Okay, thank you. In 2005 we did a groundbreaking survey called Bangladesh Health and Injury Survey, which actually identified that drowning is the number one killer of children under 18 after infancy and children one to four year and five to nine year age groups are the most vulnerable groups.
Every day, if we consider under five children, about 30 children drown. And if we consider under 10-year-old children, that will come about 40 children a day. We are trying to find out what would be the solution for drowning prevention.
We found that the highest rate of drowning is at the age of one and with the increase of age, drowning rate declines.
We did another study and we found that the children of Bangladesh, especially of the rural community, used to go to water at the age of three. These water body are the ponds, ditches, which are only about 20 to 50 meters walking distance.
In these ponds, they used to drown, where their parents or siblings are taking their bath, or washing their clothes, or washing utensils and water for their daily work. We found that from three years onward, the swimming ability of the children increases and at the age of 10, about 60% children who were 10 years and over can swim and it means that children who are lower than 10 years, the death rate is high. One of the reasons could be that those who cannot swim.
That gives an idea to develop a drowning prevention strategy. So children less than five they need to be supervised. If they are supervised, they shouldn't actually drown. It means that it is not possible for the parents, or the mothers, or the community at large to supervise, especially during the parents' busy hour.
By busy hours, I mean the time when most of the fathers are away for work, the older siblings at school, the youngest one and the mom at home. But mom is busy with the household chores, so the supervision cannot occur. That's why I'm saying that we design that it should be institutional supervision during 9:00 AM to 1:00 PM. And the children who are older than six years or so should receive survival swimming. We found that in the rural communities, the women who are housewives, they are not actually engaged in any occupation professionally, but does household chores, could be engaged, and if the families allow one room to accommodate 20 to 25 children for 9:00 AM to 1:00 PM and if these women become interested to be paid volunteers to look after the children and also at the same time, they could provide early childhood development stimulations, so it will protect the children and also help them developmentally.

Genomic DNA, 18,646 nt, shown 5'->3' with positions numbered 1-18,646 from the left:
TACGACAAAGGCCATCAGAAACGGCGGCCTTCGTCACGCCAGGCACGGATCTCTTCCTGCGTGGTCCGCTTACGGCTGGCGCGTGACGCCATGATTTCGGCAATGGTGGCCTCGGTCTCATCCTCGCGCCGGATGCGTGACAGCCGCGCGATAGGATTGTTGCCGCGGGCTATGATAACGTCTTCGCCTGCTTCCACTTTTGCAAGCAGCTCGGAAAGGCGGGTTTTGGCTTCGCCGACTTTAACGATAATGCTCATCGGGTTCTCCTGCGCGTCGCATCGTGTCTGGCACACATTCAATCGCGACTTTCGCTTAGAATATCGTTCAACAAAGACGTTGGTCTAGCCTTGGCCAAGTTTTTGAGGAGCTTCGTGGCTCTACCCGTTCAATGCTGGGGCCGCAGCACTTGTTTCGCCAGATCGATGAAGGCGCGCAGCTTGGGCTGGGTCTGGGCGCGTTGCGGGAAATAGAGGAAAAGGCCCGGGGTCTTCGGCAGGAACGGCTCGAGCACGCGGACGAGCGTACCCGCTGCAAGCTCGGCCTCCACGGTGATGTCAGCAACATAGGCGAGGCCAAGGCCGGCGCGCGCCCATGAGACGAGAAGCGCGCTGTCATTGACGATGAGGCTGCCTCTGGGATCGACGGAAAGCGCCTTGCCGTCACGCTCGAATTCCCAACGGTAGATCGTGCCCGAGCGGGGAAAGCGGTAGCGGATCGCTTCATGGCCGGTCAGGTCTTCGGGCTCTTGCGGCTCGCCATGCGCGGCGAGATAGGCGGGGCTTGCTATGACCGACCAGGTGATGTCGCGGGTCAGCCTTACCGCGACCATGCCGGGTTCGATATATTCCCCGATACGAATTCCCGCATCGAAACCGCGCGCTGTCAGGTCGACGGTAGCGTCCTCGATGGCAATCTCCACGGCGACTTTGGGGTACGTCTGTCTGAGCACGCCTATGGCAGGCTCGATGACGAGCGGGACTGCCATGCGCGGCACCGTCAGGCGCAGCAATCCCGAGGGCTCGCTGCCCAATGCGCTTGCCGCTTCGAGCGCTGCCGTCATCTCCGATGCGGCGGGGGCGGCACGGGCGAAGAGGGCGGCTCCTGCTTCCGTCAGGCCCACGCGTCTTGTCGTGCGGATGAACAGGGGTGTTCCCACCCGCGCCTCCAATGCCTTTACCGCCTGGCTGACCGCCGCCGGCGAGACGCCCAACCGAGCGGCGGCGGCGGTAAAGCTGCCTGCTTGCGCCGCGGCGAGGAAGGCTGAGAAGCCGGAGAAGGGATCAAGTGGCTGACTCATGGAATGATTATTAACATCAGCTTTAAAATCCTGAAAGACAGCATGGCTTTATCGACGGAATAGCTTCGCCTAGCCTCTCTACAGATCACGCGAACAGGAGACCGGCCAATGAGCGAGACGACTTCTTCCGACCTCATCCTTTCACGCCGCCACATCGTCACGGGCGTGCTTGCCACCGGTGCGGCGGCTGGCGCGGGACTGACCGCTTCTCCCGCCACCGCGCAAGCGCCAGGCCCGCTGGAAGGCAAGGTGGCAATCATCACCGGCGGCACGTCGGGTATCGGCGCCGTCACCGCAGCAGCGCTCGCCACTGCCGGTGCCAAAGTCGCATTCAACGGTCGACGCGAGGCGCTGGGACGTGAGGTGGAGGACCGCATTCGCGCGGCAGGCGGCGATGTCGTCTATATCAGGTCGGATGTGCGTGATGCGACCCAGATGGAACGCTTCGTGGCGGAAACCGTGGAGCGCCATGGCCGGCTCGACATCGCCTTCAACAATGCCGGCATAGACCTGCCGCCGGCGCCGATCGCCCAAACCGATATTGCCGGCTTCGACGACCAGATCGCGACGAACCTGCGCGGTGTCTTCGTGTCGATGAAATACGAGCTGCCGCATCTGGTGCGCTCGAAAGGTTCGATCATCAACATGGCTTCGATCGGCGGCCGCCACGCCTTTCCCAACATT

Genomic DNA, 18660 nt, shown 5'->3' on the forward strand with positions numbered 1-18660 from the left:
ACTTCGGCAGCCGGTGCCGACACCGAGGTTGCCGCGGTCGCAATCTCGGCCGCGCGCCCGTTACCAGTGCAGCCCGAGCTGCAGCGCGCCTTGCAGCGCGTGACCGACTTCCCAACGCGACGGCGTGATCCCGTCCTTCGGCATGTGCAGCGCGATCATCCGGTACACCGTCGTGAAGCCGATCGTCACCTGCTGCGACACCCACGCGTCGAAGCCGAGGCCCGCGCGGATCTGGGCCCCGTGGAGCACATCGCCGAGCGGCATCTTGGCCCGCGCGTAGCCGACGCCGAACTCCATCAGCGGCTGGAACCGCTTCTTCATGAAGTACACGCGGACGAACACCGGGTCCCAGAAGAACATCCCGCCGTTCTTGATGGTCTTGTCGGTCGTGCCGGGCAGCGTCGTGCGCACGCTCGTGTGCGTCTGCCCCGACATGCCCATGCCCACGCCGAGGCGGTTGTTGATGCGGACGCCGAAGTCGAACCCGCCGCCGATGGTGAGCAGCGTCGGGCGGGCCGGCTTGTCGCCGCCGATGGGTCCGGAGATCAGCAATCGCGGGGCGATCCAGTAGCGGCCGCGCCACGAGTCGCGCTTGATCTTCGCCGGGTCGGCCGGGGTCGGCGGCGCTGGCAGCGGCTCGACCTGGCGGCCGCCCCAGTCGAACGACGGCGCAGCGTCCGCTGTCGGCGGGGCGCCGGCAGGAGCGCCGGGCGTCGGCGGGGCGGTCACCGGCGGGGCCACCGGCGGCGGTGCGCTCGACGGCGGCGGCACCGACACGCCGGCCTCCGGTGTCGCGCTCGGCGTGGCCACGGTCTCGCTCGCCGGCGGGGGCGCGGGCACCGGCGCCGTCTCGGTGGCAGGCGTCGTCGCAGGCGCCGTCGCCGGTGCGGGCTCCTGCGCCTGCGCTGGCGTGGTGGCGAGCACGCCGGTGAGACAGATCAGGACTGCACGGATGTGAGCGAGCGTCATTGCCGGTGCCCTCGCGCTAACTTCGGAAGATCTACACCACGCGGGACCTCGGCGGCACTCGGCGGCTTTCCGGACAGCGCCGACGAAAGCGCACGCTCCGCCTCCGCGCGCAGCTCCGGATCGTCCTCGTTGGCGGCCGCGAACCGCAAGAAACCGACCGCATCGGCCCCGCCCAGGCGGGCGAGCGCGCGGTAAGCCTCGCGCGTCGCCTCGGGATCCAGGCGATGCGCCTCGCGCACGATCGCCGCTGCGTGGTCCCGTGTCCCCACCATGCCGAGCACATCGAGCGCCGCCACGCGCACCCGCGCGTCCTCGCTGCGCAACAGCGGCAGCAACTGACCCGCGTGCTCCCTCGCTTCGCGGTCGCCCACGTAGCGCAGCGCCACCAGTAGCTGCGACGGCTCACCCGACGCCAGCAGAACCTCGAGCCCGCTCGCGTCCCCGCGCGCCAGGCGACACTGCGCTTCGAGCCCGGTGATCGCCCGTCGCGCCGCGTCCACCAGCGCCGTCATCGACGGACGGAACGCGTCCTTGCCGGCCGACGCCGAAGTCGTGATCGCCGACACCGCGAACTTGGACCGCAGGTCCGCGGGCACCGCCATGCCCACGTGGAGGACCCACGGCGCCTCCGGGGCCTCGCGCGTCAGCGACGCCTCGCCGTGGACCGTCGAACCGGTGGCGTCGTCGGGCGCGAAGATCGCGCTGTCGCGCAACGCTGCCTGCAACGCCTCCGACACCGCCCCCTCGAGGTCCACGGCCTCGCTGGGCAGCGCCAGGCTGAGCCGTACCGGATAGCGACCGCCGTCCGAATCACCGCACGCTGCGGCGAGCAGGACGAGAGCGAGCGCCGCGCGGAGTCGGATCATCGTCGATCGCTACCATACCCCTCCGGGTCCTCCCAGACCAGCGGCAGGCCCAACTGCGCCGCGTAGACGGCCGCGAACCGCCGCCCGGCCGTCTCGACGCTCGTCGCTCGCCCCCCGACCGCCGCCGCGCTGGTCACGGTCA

And so, it's an innovation and we found that the children who are in such type of supervision, this is we call Anchal. Anchal means community daycare. Now, there is 82% less chance of drowning than those who are not participating in similar settings.
Again, if the children learn survival swimming, then some essential thing, for example needs some water bodies, where children should learn. Unfortunately, we cannot erect swimming pools in every villages. We utilized rural ponds and installed a bamboo structure which helps children to learn their basic skills of swimming safely.
We need swimming instructors. We actually utilize the rural youths who are good swimmers and have interested to be a paid volunteer to teach children swimming. And we trained them for five days on swimming skills and also, we trained them with the resuscitation skills like CPR, cardiopulmonary resuscitation.